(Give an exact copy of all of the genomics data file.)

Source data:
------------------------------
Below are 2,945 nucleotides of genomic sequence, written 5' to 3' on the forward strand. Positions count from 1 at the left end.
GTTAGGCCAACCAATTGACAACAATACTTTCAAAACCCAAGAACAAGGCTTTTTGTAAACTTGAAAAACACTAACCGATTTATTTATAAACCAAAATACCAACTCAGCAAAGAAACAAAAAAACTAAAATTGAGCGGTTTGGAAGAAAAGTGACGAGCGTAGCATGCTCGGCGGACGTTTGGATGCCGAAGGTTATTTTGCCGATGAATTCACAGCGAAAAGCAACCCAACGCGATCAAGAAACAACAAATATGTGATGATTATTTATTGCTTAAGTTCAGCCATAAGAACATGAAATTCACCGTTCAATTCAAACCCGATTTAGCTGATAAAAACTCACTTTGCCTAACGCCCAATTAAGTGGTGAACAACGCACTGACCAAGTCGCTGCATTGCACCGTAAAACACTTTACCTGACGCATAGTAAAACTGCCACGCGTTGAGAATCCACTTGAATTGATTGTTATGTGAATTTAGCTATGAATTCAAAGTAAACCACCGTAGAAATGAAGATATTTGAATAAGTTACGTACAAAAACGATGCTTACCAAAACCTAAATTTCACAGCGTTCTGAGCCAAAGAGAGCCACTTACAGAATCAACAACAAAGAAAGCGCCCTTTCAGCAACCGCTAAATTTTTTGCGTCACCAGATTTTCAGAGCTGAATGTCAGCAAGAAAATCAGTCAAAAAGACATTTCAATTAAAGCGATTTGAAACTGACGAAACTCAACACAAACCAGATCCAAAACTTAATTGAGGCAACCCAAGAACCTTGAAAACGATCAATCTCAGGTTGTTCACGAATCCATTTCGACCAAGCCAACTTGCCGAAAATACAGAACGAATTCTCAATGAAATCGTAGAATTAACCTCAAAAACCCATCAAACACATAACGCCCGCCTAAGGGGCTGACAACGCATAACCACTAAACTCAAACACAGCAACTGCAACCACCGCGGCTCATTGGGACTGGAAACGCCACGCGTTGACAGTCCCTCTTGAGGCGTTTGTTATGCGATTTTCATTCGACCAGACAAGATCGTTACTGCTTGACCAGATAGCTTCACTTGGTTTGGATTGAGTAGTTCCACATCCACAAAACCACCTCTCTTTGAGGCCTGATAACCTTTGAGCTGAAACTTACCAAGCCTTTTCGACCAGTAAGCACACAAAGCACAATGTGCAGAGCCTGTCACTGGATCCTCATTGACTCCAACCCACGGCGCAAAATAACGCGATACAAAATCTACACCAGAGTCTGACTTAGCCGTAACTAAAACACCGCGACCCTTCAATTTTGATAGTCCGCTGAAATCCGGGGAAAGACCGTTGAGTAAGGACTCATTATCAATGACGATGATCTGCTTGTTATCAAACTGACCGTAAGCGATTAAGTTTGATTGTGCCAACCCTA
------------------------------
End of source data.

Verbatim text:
Below are 2,945 nucleotides of genomic sequence, written 5' to 3' on the forward strand. Positions count from 1 at the left end.
GTTAGGCCAACCAATTGACAACAATACTTTCAAAACCCAAGAACAAGGCTTTTTGTAAACTTGAAAAACACTAACCGATTTATTTATAAACCAAAATACCAACTCAGCAAAGAAACAAAAAAACTAAAATTGAGCGGTTTGGAAGAAAAGTGACGAGCGTAGCATGCTCGGCGGACGTTTGGATGCCGAAGGTTATTTTGCCGATGAATTCACAGCGAAAAGCAACCCAACGCGATCAAGAAACAACAAATATGTGATGATTATTTATTGCTTAAGTTCAGCCATAAGAACATGAAATTCACCGTTCAATTCAAACCCGATTTAGCTGATAAAAACTCACTTTGCCTAACGCCCAATTAAGTGGTGAACAACGCACTGACCAAGTCGCTGCATTGCACCGTAAAACACTTTACCTGACGCATAGTAAAACTGCCACGCGTTGAGAATCCACTTGAATTGATTGTTATGTGAATTTAGCTATGAATTCAAAGTAAACCACCGTAGAAATGAAGATATTTGAATAAGTTACGTACAAAAACGATGCTTACCAAAACCTAAATTTCACAGCGTTCTGAGCCAAAGAGAGCCACTTACAGAATCAACAACAAAGAAAGCGCCCTTTCAGCAACCGCTAAATTTTTTGCGTCACCAGATTTTCAGAGCTGAATGTCAGCAAGAAAATCAGTCAAAAAGACATTTCAATTAAAGCGATTTGAAACTGACGAAACTCAACACAAACCAGATCCAAAACTTAATTGAGGCAACCCAAGAACCTTGAAAACGATCAATCTCAGGTTGTTCACGAATCCATTTCGACCAAGCCAACTTGCCGAAAATACAGAACGAATTCTCAATGAAATCGTAGAATTAACCTCAAAAACCCATCAAACACATAACGCCCGCCTAAGGGGCTGACAACGCATAACCACTAAACTCAAACACAGCAACTGCAACCACCGCGGCTCATTGGGACTGGAAACGCCACGCGTTGACAGTCCCTCTTGAGGCGTTTGTTATGCGATTTTCATTCGACCAGACAAGATCGTTACTGCTTGACCAGATAGCTTCACTTGGTTTGGATTGAGTAGTTCCACATCCACAAAACCACCTCTCTTTGAGGCCTGATAACCTTTGAGCTGAAACTTACCAAGCCTTTTCGACCAGTAAGCACACAAAGCACAATGTGCAGAGCCTGTCACTGGATCCTCATTGACTCCAACCCACGGCGCAAAATAACGCGATACAAAATCTACACCAGAGTCTGACTTAGCCGTAACTAAAACACCGCGACCCTTCAATTTTGATAGTCCGCTGAAATCCGGGGAAAGACCGTTGAGTAAGGACTCATTATCAATGACGATGATCTGCTTGTTATCAAACTGACCGTAAGCGATTAAGTTTGATTGTGCCAACCCTA